Non-profit board members are legally able to be compensated, and sometimes it might even be necessary. But is it right for your organization?
Pro and cons to board compensation
Board member compensation comes with several pros and cons to consider. One of the considerations for compensation is if it draws individuals who can bring tangible benefits to your organization such as:
- Highly specialized expertise or prominence in a growth field for your organization
- Investing significant time and effort into your organization
- Representative of diverse cultures, classes, and ages that will help guide your organization
In general, including compensation can improve your board’s performance and promote professionalism. For example, it may incentivize meeting attendance, accountability, and initiative among members. Also, if your non-profit has a business model that competes with for-profit organizations, such as a non-profit hospital, board compensation may be appropriate due to the opportunity cost for members of joining your organization’s board.
There can also be many drawbacks to compensation. First, it can look bad to your community. Donors expect as much of their funds to go towards program services and beneficiaries as possible, and board compensation can represent resources diverted away from the mission itself. Further, there are legal and IRS implications. For example, in some states, volunteer board members are protected from legal liability, while compensated members may not be.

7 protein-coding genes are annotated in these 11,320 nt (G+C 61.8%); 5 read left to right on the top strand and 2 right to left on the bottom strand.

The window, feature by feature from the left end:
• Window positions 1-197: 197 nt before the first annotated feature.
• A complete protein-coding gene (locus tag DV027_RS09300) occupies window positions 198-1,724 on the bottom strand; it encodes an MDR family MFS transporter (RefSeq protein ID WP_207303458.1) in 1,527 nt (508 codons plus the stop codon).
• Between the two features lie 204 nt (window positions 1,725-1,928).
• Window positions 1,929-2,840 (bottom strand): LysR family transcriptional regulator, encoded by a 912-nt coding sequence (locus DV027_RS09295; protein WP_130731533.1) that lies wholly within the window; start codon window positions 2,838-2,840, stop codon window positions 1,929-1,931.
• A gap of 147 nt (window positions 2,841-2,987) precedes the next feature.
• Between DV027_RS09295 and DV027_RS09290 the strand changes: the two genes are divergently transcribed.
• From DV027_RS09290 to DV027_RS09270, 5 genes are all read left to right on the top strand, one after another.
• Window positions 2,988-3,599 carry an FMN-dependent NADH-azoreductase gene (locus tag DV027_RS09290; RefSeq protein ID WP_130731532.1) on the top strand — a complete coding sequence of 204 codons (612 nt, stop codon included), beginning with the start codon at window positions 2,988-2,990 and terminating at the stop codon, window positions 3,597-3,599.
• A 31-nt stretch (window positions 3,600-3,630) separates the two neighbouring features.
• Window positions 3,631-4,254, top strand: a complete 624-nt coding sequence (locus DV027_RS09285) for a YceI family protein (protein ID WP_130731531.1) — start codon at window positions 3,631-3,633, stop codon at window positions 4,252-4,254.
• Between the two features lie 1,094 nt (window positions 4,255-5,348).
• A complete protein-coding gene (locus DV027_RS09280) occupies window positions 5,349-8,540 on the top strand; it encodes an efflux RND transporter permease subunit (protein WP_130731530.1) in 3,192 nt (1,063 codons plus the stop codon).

If your organization decides it will benefit by compensating board members, it is important that the compensation agreement comply with the Internal Revenue Code’s private inurement and excess benefit regulations, as well as the IRS rules regarding “reasonable compensation.” Not doing so can result in your organization being levied excise taxes, penalties, or even loss of its tax-exempt status.
To ensure compliance with these regulations as well as minimizing any negative reception, compensation should be set by an independent third party. Independent directors, an independent governance or compensation committee, or an independent consultant should set the amount of, or formula for, board compensation. Regardless of exactly who sets the compensation amount, it should be guided by a formal compensation policy and make the amount comparable to that paid by similar non-profits.
This board compensation policy should outline:
- How compensating board members benefit your organization (for example, by allowing it to attract a member with research expertise)
- Which members are eligible for compensation (the chair, the officers, or all members)
- How compensation is structured (for instance, flat or per-meeting fee)
- Expectations for board members in exchange for compensation, such as meeting attendance, qualifications, and experience.
Also be sure to document all compensation discussions, including your board’s formal vote approving the policy and the compensation amounts.
The bottom line on board compensation
Whether your organization will benefit in the long term from paying its board members comes down to your non-profit’s culture, industry, the expectations of donors and members, location, and other similar factors.
Ernst Wintter & Associates LLP specialize in California non-profit audits and tax preparation. Contact us today for help with your non-profit audit or tax prep needs.